Archives for June 8th, 2001

PUBLIC SECTOR PEOPLE BRACED FOR CHANGE

Headlines, PublicNet: 8 June, 2001

The ‘no barriers and no dogmas’ approach of the new Administration will have a massive impact on people at all levels in the public sector. In addition to the removal of barriers with the private and voluntary sectors there is also the removal of demarcation barriers between the professions within the same organizations. The doctor – nurse divide is an example. Elsewhere the setting up of one stop shops will involve ‘generalists’ giving increasingly detailed advice on a range of subjects previously reserved for the professional.Trade unions and professional bodies are already flexing muscles in an effort to preserve the status quo. Unison, Britain’s biggest trade union representing 1.5m public sector workers, is planning to call on delegates at its annual conference on June 17 to back its militant strategy of opposition to increasing the involvement of the private sector. Labour’s core trade union supporters have been infuriated by Tony Blair’s campaign pledges, in which he has made clear his intention to make much wider use of the private sector in hospitals and schools.

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LABOUR VICTORY BRINGS CHANGE OF COURSE FOR PUBLIC SERVICES

Headlines, PublicNet: 8 June, 2001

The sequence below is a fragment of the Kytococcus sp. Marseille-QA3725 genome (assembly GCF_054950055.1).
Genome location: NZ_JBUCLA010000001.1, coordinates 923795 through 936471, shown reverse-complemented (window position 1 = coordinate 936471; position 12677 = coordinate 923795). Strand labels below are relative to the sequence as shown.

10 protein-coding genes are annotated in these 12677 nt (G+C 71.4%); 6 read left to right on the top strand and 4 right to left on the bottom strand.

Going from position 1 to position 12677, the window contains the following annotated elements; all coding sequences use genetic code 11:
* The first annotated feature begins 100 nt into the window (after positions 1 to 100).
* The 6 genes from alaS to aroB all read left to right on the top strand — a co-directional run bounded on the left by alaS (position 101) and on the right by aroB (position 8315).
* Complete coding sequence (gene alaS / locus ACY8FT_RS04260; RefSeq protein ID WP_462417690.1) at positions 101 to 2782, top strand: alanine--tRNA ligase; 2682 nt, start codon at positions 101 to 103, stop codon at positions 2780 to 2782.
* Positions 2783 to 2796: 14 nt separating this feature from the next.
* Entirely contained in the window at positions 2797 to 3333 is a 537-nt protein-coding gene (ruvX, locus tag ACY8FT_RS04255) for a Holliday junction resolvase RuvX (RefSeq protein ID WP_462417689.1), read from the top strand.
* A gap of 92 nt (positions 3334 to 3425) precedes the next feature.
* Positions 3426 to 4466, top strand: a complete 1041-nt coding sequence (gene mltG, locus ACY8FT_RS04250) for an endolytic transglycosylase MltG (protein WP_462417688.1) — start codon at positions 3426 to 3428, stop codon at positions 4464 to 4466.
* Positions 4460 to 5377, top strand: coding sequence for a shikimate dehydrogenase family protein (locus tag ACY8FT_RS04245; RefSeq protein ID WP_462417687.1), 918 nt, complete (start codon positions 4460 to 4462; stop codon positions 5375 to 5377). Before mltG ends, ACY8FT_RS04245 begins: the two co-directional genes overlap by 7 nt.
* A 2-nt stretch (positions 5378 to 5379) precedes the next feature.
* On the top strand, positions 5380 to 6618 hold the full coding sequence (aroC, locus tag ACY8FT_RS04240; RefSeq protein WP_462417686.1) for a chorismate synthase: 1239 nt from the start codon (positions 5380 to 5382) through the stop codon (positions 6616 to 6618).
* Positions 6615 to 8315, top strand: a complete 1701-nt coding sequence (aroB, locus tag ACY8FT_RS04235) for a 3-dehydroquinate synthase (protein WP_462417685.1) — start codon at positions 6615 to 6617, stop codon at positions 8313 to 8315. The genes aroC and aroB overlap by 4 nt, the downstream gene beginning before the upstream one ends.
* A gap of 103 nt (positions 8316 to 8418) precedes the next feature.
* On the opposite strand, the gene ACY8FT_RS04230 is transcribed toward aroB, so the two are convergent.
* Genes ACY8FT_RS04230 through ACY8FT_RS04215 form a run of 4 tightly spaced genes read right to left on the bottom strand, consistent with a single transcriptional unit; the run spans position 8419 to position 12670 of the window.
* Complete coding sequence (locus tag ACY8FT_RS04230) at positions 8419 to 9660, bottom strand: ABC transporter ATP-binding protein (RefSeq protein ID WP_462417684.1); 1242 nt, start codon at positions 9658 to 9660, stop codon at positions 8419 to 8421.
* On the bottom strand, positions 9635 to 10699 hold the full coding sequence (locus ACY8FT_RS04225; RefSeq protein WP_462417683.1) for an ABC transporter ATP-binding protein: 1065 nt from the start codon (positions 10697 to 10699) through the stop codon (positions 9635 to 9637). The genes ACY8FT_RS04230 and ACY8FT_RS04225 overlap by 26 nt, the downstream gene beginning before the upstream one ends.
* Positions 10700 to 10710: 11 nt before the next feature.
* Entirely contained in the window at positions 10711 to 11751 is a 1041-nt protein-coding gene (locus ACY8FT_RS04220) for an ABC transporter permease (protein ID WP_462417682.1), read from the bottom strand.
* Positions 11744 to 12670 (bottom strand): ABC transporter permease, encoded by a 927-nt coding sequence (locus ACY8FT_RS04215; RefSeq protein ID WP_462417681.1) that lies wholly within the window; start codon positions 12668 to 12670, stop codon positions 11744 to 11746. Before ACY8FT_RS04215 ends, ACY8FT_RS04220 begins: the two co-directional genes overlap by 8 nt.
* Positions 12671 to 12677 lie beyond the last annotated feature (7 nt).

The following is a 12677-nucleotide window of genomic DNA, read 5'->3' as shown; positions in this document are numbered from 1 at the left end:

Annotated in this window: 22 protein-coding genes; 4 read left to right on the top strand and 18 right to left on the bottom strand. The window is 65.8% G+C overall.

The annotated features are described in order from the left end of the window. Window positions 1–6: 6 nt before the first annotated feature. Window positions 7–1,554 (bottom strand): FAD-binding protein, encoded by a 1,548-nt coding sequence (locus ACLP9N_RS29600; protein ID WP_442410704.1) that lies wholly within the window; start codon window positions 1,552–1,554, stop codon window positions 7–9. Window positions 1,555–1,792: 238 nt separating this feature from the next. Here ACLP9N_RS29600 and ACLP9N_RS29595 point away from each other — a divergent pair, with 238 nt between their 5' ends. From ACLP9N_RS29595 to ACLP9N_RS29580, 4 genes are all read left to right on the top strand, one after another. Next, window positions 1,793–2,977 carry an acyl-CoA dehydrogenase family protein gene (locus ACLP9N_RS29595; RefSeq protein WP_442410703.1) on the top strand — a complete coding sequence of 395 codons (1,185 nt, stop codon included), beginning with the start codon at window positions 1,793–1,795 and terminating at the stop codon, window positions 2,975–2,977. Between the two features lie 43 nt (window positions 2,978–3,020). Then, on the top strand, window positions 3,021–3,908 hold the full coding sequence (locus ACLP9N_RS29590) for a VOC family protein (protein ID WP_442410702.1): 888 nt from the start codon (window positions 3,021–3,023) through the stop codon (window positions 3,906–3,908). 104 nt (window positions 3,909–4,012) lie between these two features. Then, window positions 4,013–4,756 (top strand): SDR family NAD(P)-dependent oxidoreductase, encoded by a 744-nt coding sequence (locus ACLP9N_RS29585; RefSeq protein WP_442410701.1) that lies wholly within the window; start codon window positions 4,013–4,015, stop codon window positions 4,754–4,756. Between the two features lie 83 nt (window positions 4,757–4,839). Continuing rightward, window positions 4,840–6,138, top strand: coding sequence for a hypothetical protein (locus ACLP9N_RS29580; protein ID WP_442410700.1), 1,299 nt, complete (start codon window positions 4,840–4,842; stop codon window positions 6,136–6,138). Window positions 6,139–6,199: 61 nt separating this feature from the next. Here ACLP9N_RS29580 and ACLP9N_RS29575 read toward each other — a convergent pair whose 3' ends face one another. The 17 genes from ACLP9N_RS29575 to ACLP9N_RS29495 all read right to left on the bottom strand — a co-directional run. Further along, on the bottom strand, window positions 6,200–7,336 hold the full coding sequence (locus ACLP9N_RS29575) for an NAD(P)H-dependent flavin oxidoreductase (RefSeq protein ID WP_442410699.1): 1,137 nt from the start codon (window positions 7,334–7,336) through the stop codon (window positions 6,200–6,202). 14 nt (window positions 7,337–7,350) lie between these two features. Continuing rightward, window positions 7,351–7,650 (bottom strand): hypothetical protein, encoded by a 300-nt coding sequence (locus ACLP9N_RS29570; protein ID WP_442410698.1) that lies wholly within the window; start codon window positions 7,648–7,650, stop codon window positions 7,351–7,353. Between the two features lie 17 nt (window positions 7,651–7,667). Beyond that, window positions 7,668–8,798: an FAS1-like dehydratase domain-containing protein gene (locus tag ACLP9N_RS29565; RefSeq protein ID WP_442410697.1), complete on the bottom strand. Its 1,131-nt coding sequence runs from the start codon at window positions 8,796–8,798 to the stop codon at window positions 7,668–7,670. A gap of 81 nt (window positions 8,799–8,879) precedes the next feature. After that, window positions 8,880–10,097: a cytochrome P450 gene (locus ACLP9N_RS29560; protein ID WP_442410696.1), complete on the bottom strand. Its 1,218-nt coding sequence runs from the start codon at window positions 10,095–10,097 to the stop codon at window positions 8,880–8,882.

The radical change in public services promised by Labour for its first term is much more likely to delivered in its second term. The last four years has seen a growing recognition that successful change cannot be delivered within the organization but needs to involve working across boundaries and through partnerships that cross between the public, voluntary and private sectors. Prime Minister Tony Blair summed up this recognition when he said: “Public services will not improve unless a range of private and voluntary organizations are allowed to deliver them.” He also said: “There will be no barriers and no dogmas.” Former small business minister Patricia Hewitt signaled the importance of public services to the new administration when she said: “Public service reform will be Labour’s toughest challenge in our second term.”The election campaign has brought insights into the way in which the ‘no boundaries no dogmas’ approach will be put into action. NHS trusts will be able ‘buy in’ services from the private sector and 20 treatment centers will be set up under public private partnerships. Private companies will be invited to run any schools not just those that are failing. Elsewhere in the public sector there are models of partnership working. Liverpool City Council has formed a company with BT to run council services. The London Borough of Croydon has set up a strategic partnership with Capita. These developments by innovative pioneers are likely to become the norm.

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